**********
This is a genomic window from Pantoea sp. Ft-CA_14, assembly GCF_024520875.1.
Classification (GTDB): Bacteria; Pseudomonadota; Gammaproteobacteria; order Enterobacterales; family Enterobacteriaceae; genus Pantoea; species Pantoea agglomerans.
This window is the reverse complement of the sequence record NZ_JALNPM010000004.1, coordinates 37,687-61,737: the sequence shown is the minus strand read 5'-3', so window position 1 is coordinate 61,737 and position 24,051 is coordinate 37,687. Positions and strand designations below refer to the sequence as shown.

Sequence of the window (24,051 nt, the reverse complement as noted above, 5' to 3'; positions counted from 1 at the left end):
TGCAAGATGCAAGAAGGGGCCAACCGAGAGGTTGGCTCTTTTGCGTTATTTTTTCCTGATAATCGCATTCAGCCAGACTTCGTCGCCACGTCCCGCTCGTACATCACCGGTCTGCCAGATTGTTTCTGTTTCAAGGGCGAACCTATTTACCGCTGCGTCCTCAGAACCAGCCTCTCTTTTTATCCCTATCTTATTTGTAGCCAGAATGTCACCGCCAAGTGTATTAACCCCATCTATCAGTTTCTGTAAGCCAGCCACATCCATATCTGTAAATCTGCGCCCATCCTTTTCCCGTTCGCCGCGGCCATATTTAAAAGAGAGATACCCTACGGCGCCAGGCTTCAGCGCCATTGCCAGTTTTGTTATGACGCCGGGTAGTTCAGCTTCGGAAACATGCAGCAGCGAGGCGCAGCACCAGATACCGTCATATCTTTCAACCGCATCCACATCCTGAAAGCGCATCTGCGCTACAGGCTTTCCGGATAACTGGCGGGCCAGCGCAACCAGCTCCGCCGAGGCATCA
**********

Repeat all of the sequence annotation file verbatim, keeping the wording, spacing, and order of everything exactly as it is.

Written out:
This is a genomic window from Pantoea sp. Ft-CA_14, assembly GCF_024520875.1.
Classification (GTDB): Bacteria; Pseudomonadota; Gammaproteobacteria; order Enterobacterales; family Enterobacteriaceae; genus Pantoea; species Pantoea agglomerans.
This window is the reverse complement of the sequence record NZ_JALNPM010000004.1, coordinates 37,687-61,737: the sequence shown is the minus strand read 5'-3', so window position 1 is coordinate 61,737 and position 24,051 is coordinate 37,687. Positions and strand designations below refer to the sequence as shown.

Sequence of the window (24,051 nt, the reverse complement as noted above, 5' to 3'; positions counted from 1 at the left end):
TGCAAGATGCAAGAAGGGGCCAACCGAGAGGTTGGCTCTTTTGCGTTATTTTTTCCTGATAATCGCATTCAGCCAGACTTCGTCGCCACGTCCCGCTCGTACATCACCGGTCTGCCAGATTGTTTCTGTTTCAAGGGCGAACCTATTTACCGCTGCGTCCTCAGAACCAGCCTCTCTTTTTATCCCTATCTTATTTGTAGCCAGAATGTCACCGCCAAGTGTATTAACCCCATCTATCAGTTTCTGTAAGCCAGCCACATCCATATCTGTAAATCTGCGCCCATCCTTTTCCCGTTCGCCGCGGCCATATTTAAAAGAGAGATACCCTACGGCGCCAGGCTTCAGCGCCATTGCCAGTTTTGTTATGACGCCGGGTAGTTCAGCTTCGGAAACATGCAGCAGCGAGGCGCAGCACCAGATACCGTCATATCTTTCAACCGCATCCACATCCTGAAAGCGCATCTGCGCTACAGGCTTTCCGGATAACTGGCGGGCCAGCGCAACCAGCTCCGCCGAGGCATCA